Chia Seeds Vs Sabja Seeds: How They Differ

 

Are chia seeds the same as sabja seeds? They are not! Presenting a rundown of the differences between these two nutrient-rich foods.

What you will need

chia seeds: Salvia hispanica, native to central and souther Mexico and Guatemala [link]

sabja seeds: Ocimum basilicum, possibly native to India [link]. The plant is commonly called sweet basil or Genovese basil.

chia seeds: Shades of dark brown, color variations

sabja seeds: Evenly black

chia seeds: Take their time to absorb water. You see a noticeable swelling only after a while.

sabja seeds: Begn to swell at the touch of water. A translucent white film coats each black seed as they swell. Also, sabja seeds grow to a larger volume than chia seeds.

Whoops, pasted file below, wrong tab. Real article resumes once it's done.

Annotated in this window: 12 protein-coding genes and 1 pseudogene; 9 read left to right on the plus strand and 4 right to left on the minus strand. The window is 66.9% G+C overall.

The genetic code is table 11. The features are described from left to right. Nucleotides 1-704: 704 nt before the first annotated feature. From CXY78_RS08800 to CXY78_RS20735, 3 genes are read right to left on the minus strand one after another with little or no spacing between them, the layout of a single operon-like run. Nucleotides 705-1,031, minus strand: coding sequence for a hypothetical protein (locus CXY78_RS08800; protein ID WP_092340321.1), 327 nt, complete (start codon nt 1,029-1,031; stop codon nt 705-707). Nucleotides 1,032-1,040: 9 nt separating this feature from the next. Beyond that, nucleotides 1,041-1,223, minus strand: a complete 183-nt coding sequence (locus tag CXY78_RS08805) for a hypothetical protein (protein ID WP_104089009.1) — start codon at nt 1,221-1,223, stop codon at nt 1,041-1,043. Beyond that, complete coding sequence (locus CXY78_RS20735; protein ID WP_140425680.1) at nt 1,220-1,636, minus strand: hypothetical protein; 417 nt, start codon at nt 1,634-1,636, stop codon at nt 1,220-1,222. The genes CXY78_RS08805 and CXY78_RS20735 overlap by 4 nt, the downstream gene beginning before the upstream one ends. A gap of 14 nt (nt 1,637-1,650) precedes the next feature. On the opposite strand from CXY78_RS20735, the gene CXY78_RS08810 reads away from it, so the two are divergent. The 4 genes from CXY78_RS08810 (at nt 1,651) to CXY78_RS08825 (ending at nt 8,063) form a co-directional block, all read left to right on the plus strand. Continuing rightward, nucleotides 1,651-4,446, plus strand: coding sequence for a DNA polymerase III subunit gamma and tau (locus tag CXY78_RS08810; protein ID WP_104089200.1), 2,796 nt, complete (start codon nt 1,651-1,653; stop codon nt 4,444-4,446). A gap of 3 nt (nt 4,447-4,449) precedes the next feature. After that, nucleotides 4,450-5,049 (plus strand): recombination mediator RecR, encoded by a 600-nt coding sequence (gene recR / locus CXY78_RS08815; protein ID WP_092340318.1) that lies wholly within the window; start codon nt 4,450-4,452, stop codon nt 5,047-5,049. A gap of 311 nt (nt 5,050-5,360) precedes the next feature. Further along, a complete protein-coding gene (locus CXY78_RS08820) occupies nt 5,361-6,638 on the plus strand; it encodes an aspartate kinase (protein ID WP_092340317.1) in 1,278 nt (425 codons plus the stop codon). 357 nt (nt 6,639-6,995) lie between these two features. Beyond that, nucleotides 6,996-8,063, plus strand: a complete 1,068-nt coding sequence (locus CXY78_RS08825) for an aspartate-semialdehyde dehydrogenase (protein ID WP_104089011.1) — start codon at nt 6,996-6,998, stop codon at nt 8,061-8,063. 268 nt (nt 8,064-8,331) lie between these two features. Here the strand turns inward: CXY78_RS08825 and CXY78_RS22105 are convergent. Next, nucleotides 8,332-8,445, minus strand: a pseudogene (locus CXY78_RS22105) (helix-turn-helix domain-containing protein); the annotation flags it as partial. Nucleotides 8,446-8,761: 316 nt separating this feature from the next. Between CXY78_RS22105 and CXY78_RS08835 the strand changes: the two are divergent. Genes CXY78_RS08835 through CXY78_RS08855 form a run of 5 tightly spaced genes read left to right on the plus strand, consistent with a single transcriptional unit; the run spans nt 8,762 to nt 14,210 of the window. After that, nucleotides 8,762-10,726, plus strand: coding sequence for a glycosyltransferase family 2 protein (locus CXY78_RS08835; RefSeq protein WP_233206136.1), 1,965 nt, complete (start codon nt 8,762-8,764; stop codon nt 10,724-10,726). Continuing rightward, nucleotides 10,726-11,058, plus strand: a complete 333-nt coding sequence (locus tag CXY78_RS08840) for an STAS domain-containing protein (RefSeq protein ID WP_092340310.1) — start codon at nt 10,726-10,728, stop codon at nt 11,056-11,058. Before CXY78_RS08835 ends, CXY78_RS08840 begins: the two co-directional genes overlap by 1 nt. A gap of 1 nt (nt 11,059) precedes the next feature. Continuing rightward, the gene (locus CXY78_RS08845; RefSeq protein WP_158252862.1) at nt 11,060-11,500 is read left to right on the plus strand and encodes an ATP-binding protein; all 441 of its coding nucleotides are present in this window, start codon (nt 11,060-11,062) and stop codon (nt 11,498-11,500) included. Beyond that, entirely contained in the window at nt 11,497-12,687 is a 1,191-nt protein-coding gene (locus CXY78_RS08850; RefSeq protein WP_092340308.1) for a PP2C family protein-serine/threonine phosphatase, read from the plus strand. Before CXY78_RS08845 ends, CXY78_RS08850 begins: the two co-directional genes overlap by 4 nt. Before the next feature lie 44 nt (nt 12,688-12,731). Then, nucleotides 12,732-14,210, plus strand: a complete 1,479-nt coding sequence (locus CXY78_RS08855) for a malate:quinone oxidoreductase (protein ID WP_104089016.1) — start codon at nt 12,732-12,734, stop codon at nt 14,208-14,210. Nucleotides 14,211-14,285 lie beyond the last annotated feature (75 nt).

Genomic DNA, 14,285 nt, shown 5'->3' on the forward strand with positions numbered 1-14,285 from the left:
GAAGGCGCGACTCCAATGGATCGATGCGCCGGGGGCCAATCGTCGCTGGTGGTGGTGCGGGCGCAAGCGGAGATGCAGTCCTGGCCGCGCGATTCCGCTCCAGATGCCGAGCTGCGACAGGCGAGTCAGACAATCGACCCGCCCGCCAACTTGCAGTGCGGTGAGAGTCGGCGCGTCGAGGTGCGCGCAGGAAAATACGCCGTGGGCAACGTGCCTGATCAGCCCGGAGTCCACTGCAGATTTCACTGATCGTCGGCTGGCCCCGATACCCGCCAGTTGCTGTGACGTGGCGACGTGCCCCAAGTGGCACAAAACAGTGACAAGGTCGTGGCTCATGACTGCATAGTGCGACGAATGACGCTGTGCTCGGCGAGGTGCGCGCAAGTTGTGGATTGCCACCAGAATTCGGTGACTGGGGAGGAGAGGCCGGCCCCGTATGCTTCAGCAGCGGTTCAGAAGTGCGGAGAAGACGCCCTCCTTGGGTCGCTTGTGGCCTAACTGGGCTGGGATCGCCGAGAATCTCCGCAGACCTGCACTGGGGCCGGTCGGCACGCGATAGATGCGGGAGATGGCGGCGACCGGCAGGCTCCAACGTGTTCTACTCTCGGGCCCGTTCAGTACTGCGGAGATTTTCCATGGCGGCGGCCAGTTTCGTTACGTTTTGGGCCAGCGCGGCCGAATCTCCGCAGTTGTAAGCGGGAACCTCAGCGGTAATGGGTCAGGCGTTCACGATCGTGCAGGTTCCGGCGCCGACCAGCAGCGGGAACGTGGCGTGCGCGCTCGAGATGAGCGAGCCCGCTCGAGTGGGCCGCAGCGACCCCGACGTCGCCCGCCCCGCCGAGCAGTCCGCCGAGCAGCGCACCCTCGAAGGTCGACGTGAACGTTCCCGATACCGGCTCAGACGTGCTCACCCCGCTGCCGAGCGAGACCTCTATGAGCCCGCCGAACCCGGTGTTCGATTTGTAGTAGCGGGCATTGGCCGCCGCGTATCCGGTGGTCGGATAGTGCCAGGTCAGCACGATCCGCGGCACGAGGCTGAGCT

chia seeds: Soft to bite after they have soaked in liquid

sabja seeds: More gluey than chia seeds when soaked in liquid

chia seeds: Bland/neutral, take on the flavor of whatever they are eaten with. A popular way to eat chia is in pudding form with almond milk or coconut milk, along with with fruit toppings.

sabja seeds: Fragrant. When added to desserts or lemonade, they impart their own basilly touch.

chia seeds: clementine chia pudding, chia oatmeal breakfast cookies, coconut walnut banana bread with chia

sabja seeds: sabja lemonade, rose milk with sabja, mango falooda

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